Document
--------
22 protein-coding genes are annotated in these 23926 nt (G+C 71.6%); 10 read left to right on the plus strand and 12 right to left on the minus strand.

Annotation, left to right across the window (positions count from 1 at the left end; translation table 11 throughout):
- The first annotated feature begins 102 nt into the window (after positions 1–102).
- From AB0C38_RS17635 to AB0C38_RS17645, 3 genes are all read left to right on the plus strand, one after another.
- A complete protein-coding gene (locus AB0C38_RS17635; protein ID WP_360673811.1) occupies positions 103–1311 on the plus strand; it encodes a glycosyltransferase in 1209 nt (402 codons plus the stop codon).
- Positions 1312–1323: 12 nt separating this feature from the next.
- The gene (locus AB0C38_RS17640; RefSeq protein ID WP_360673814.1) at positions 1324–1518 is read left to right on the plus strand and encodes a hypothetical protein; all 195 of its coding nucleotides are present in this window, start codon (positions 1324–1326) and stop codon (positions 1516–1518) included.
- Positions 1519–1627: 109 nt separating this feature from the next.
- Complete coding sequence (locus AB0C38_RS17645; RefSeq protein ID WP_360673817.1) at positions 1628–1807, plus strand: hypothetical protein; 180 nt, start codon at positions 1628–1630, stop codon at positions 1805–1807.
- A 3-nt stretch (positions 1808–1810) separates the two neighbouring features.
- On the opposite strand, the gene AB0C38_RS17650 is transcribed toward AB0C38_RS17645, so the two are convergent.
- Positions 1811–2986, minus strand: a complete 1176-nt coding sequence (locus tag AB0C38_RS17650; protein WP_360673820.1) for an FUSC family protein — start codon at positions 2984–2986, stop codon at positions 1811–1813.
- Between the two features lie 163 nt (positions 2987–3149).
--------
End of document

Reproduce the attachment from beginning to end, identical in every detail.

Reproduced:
22 protein-coding genes are annotated in these 23926 nt (G+C 71.6%); 10 read left to right on the plus strand and 12 right to left on the minus strand.

Annotation, left to right across the window (positions count from 1 at the left end; translation table 11 throughout):
- The first annotated feature begins 102 nt into the window (after positions 1–102).
- From AB0C38_RS17635 to AB0C38_RS17645, 3 genes are all read left to right on the plus strand, one after another.
- A complete protein-coding gene (locus AB0C38_RS17635; protein ID WP_360673811.1) occupies positions 103–1311 on the plus strand; it encodes a glycosyltransferase in 1209 nt (402 codons plus the stop codon).
- Positions 1312–1323: 12 nt separating this feature from the next.
- The gene (locus AB0C38_RS17640; RefSeq protein ID WP_360673814.1) at positions 1324–1518 is read left to right on the plus strand and encodes a hypothetical protein; all 195 of its coding nucleotides are present in this window, start codon (positions 1324–1326) and stop codon (positions 1516–1518) included.
- Positions 1519–1627: 109 nt separating this feature from the next.
- Complete coding sequence (locus AB0C38_RS17645; RefSeq protein ID WP_360673817.1) at positions 1628–1807, plus strand: hypothetical protein; 180 nt, start codon at positions 1628–1630, stop codon at positions 1805–1807.
- A 3-nt stretch (positions 1808–1810) separates the two neighbouring features.
- On the opposite strand, the gene AB0C38_RS17650 is transcribed toward AB0C38_RS17645, so the two are convergent.
- Positions 1811–2986, minus strand: a complete 1176-nt coding sequence (locus tag AB0C38_RS17650; protein WP_360673820.1) for an FUSC family protein — start codon at positions 2984–2986, stop codon at positions 1811–1813.
- Between the two features lie 163 nt (positions 2987–3149).